These Porcelain Pendant Lights Are Stained with Used Coffee Grounds, Creating a Beautiful Pink Marble Effect
The COFFIRE porcelain pendant light uses used coffee grounds as a coloring material to mimic the texture of marble. The eco-conscious method of staining is inspired by the ancient pit firing technique for pottery making. During the low temperature firing process, the interaction between the biodiesel and the sugar in the coffee grounds, which oxidizes to red matter, forms a random texture on the surface of the ceramics (the surface texture is influenced by many variables, such as temperature, humidity, coffee grounds density, etc).
The aim of the COFFIRE project is to develop an 'imperfect' design language, juxtaposing the the relationship between industrial standardized production and craftsmanship.
Coffee grounds ensure a safe product, compared to the traditional pit firing, which tends to use toxic metals as coloring materials. This project also replaces the traditional sand pit with a gas kiln to achieve mass production, solving the problem of the high waste rate of traditional pit firing.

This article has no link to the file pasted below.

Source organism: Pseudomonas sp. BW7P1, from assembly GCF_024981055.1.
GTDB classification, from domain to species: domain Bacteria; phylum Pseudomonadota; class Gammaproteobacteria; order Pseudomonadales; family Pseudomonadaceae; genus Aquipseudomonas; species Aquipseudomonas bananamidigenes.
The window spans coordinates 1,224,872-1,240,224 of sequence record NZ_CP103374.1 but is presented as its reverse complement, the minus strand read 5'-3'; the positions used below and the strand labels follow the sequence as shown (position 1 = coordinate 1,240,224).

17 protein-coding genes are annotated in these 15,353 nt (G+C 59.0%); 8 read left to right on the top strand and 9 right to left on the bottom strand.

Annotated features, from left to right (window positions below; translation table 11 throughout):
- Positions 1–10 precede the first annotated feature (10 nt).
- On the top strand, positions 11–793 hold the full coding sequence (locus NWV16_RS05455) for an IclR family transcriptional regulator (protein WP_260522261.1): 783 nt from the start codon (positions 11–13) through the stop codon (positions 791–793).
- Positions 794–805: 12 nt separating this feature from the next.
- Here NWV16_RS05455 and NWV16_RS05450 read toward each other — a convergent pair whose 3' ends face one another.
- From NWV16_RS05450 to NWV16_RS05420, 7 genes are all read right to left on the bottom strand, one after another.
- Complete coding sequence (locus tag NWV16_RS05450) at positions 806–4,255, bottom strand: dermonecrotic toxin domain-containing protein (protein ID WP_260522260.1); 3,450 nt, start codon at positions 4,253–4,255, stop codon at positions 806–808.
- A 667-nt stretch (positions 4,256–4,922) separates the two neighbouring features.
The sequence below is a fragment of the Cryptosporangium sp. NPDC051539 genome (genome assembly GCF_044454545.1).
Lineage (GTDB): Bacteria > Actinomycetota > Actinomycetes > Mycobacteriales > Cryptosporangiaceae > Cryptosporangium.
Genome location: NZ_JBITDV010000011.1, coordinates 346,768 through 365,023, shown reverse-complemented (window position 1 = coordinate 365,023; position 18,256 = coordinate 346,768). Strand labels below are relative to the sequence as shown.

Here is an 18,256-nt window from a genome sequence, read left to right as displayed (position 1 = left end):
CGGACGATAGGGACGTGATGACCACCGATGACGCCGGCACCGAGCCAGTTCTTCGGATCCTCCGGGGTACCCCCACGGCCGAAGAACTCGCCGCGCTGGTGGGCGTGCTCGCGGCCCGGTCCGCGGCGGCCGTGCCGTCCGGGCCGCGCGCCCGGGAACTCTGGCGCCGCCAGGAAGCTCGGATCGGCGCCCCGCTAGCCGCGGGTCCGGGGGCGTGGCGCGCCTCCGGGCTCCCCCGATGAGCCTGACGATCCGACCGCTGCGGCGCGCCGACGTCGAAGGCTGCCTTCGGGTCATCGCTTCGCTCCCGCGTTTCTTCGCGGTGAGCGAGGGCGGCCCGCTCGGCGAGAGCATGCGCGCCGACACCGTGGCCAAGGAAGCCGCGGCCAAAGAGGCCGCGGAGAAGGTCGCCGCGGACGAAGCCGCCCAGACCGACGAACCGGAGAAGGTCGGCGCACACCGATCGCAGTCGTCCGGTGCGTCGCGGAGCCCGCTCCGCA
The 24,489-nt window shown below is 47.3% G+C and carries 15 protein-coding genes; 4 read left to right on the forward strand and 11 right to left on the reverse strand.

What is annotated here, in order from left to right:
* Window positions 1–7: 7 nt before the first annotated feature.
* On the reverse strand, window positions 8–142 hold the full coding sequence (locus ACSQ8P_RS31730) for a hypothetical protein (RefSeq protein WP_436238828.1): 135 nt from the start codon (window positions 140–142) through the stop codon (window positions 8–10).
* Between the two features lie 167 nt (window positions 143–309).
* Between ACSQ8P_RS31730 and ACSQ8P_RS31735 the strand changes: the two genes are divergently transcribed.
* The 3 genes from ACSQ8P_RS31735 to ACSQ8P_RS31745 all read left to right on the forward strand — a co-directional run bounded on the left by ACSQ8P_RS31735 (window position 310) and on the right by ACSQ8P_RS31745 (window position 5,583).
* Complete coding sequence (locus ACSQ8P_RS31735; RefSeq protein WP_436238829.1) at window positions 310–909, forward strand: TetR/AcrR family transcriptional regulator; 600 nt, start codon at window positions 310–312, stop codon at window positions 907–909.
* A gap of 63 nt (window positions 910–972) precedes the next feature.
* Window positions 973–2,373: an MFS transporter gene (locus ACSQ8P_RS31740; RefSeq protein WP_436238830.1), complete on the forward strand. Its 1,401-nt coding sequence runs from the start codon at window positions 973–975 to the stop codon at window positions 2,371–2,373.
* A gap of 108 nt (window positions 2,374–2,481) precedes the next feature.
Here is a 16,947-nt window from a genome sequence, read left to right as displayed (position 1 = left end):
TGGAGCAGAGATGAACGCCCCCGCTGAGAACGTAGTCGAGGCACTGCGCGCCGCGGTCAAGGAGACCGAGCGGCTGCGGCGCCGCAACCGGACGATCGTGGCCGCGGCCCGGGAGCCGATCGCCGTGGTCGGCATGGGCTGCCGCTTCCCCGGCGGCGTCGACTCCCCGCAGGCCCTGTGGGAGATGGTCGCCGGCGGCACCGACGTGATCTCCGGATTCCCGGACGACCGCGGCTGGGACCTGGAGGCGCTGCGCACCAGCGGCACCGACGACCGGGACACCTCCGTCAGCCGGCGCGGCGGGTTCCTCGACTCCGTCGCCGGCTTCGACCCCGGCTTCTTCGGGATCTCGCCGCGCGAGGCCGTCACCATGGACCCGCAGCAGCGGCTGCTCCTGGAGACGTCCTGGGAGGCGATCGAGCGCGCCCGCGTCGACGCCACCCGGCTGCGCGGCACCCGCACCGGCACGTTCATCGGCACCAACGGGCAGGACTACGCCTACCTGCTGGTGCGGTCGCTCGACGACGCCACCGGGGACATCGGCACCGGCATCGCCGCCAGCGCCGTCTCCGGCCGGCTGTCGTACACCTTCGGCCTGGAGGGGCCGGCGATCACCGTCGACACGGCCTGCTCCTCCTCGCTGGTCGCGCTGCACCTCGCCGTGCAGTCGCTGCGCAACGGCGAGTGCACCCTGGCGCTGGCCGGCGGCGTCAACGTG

Design by Zhekai Zhang.
Photo by Qi Liu
COFFIRE pendant lamps are made from high-quality porcelain clay in Jingdezhen. After firing, the body is white, bright and glossy` and feels smooth and delicate. The glaze of the lampshade is made from coffee grounds. Currently, at least 400 billion cups of coffee are consumed worldwide each year, producing at least 8 million tons of coffee grounds. Most coffee grounds are discarded, landfilled or incinerated along with other waste. There is also a part of coffee grounds that will directly enter urban sewage discharge through the sewer. The disposal of coffee grounds as waste will not only consume a lot of energy but also cause certain harm to the environment. COFFIRE follows the concept of sustainable design, exploring a new possibility for the treatment of discarded coffee grounds.
The coloring technology used to create COFFIRE pendant lamps was derived from ancient pit burning technology. During a low-temperature firing process at 700-1000°C, coffee grounds on the surface of the lamp release biodiesel and sugar. Under the influence of temperature, humidity, the coffee grounds' concentration, and other variables, the interaction between the two substances will show a random pink texture on the surface of the lamp. In addition, the traditional sandpits used in the pit burning process are replaced by gas kilns. It is easier to control gas kilns in terms of operation and achieving mass production. Gas kilns can also be controlled at a constant temperature, so the color of the fired lamp is more stable. Since there are no trace elements in a gas kiln, the color saturation of the fired lamp is higher.